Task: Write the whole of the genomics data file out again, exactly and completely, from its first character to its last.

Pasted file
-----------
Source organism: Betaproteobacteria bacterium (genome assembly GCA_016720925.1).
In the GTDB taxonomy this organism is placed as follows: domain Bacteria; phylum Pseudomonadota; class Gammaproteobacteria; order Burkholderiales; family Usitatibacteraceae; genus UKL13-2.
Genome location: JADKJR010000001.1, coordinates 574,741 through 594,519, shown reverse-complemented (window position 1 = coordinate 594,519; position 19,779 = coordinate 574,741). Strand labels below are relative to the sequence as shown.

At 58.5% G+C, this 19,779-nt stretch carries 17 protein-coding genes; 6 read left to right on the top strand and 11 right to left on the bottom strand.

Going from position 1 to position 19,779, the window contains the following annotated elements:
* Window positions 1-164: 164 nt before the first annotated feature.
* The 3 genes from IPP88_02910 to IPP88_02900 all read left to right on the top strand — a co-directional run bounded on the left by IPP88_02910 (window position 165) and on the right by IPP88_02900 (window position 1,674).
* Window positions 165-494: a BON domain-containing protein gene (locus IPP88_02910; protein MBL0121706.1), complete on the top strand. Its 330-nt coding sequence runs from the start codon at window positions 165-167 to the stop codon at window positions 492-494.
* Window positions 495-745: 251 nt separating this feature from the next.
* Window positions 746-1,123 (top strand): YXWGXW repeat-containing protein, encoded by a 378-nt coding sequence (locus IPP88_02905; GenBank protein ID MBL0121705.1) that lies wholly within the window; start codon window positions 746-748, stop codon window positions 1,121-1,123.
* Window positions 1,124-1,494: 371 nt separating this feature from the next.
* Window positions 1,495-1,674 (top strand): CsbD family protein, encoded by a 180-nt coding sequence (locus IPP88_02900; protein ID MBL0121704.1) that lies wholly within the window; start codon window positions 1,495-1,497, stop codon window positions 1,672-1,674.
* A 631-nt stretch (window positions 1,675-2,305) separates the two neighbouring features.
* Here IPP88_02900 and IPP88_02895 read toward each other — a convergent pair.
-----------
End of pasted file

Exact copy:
Source organism: Betaproteobacteria bacterium (genome assembly GCA_016720925.1).
In the GTDB taxonomy this organism is placed as follows: domain Bacteria; phylum Pseudomonadota; class Gammaproteobacteria; order Burkholderiales; family Usitatibacteraceae; genus UKL13-2.
Genome location: JADKJR010000001.1, coordinates 574,741 through 594,519, shown reverse-complemented (window position 1 = coordinate 594,519; position 19,779 = coordinate 574,741). Strand labels below are relative to the sequence as shown.

At 58.5% G+C, this 19,779-nt stretch carries 17 protein-coding genes; 6 read left to right on the top strand and 11 right to left on the bottom strand.

Going from position 1 to position 19,779, the window contains the following annotated elements:
* Window positions 1-164: 164 nt before the first annotated feature.
* The 3 genes from IPP88_02910 to IPP88_02900 all read left to right on the top strand — a co-directional run bounded on the left by IPP88_02910 (window position 165) and on the right by IPP88_02900 (window position 1,674).
* Window positions 165-494: a BON domain-containing protein gene (locus IPP88_02910; protein MBL0121706.1), complete on the top strand. Its 330-nt coding sequence runs from the start codon at window positions 165-167 to the stop codon at window positions 492-494.
* Window positions 495-745: 251 nt separating this feature from the next.
* Window positions 746-1,123 (top strand): YXWGXW repeat-containing protein, encoded by a 378-nt coding sequence (locus IPP88_02905; GenBank protein ID MBL0121705.1) that lies wholly within the window; start codon window positions 746-748, stop codon window positions 1,121-1,123.
* Window positions 1,124-1,494: 371 nt separating this feature from the next.
* Window positions 1,495-1,674 (top strand): CsbD family protein, encoded by a 180-nt coding sequence (locus IPP88_02900; protein ID MBL0121704.1) that lies wholly within the window; start codon window positions 1,495-1,497, stop codon window positions 1,672-1,674.
* A 631-nt stretch (window positions 1,675-2,305) separates the two neighbouring features.
* Here IPP88_02900 and IPP88_02895 read toward each other — a convergent pair.